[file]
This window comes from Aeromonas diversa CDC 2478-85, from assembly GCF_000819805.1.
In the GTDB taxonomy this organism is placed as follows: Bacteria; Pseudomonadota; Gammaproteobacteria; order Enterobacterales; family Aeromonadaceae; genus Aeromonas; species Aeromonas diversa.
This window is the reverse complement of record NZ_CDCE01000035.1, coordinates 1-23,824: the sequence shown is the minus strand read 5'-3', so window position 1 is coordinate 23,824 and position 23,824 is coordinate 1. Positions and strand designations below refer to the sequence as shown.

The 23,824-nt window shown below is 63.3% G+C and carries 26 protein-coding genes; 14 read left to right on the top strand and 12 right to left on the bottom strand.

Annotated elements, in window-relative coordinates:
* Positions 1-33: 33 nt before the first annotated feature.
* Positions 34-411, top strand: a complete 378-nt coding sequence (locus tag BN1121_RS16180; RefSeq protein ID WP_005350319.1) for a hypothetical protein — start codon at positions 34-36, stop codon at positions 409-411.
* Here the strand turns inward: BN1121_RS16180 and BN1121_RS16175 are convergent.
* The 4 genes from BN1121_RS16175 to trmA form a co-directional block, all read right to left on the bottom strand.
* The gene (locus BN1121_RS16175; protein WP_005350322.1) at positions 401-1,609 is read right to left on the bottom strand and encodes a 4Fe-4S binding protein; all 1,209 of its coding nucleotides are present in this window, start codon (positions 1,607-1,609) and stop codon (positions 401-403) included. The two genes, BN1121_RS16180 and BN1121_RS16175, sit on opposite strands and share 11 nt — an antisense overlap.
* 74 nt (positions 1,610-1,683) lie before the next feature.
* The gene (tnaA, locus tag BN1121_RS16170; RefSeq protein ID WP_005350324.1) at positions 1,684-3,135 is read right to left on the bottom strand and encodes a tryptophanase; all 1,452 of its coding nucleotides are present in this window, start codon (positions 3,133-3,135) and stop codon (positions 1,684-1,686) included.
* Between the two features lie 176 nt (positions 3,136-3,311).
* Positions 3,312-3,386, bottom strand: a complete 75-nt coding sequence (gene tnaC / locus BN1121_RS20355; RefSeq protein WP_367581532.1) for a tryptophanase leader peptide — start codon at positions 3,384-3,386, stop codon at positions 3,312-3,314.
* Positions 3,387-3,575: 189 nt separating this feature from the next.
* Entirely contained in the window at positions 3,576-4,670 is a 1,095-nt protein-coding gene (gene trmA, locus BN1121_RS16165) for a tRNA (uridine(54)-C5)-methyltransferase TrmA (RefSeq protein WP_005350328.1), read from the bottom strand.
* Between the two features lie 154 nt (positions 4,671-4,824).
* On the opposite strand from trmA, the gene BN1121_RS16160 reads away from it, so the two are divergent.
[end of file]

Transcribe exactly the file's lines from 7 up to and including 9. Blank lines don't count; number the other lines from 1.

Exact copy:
* Positions 34-411, top strand: a complete 378-nt coding sequence (locus tag BN1121_RS16180; RefSeq protein ID WP_005350319.1) for a hypothetical protein — start codon at positions 34-36, stop codon at positions 409-411.
* Here the strand turns inward: BN1121_RS16180 and BN1121_RS16175 are convergent.
* The 4 genes from BN1121_RS16175 to trmA form a co-directional block, all read right to left on the bottom strand.